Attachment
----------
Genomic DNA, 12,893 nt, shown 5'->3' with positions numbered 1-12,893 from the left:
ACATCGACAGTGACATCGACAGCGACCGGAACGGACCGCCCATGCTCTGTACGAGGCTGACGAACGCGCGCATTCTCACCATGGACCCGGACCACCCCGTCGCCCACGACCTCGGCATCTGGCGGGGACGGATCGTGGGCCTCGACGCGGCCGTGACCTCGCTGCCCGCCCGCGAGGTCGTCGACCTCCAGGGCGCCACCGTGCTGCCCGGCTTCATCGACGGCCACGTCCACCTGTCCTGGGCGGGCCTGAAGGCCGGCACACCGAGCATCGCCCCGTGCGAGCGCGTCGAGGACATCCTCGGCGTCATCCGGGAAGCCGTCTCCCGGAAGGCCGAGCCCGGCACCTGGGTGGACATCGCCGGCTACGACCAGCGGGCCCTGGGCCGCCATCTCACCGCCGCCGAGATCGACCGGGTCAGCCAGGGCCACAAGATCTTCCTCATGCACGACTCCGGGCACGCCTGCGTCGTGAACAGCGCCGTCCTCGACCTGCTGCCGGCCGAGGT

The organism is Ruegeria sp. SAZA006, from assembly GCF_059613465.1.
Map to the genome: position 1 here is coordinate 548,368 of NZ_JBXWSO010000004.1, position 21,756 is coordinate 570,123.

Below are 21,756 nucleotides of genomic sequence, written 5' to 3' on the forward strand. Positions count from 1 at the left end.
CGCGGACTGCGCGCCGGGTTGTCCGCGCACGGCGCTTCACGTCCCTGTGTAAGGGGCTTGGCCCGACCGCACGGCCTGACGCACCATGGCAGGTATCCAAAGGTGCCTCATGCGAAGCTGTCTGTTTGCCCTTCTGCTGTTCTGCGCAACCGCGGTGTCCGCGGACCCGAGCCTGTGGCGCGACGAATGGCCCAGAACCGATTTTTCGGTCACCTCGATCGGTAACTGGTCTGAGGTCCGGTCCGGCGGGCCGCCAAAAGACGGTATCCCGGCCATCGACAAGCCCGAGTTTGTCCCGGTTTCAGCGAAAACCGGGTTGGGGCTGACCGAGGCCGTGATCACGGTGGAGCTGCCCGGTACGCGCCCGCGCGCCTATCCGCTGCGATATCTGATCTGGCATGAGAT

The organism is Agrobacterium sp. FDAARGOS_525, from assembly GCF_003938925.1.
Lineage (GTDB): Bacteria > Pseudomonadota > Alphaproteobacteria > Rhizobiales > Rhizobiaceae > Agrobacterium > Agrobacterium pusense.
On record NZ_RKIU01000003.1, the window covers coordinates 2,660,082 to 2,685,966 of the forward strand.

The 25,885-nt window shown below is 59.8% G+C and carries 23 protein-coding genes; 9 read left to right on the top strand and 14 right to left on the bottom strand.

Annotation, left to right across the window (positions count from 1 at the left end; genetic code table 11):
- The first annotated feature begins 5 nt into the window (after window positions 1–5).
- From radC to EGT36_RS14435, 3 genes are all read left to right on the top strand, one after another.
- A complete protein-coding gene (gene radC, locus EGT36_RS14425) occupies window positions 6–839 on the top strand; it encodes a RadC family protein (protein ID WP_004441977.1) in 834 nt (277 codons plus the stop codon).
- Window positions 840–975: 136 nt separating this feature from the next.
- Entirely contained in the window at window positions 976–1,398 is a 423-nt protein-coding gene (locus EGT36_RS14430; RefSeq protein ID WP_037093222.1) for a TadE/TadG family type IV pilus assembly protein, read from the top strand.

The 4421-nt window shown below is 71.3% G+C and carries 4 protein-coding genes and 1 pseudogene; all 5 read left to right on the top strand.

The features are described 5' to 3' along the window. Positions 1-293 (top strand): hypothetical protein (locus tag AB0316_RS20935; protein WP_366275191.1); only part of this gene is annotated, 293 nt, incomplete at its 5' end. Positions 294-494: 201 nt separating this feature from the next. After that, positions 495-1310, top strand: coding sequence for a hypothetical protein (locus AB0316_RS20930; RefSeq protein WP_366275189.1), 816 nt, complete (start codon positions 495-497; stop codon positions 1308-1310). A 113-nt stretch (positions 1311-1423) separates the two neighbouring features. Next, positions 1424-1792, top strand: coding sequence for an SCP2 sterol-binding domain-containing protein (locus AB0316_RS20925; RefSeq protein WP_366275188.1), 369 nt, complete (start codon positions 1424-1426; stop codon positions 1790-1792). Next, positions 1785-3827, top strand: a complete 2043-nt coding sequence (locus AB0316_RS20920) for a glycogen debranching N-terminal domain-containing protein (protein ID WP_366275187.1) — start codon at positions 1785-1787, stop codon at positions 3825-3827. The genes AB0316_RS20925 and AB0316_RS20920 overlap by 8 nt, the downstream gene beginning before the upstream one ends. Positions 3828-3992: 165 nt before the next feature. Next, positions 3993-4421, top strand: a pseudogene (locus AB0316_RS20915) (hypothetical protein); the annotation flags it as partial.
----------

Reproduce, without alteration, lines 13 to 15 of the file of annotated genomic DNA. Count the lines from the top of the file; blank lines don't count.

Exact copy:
- From radC to EGT36_RS14435, 3 genes are all read left to right on the top strand, one after another.
- A complete protein-coding gene (gene radC, locus EGT36_RS14425) occupies window positions 6–839 on the top strand; it encodes a RadC family protein (protein ID WP_004441977.1) in 834 nt (277 codons plus the stop codon).
- Window positions 840–975: 136 nt separating this feature from the next.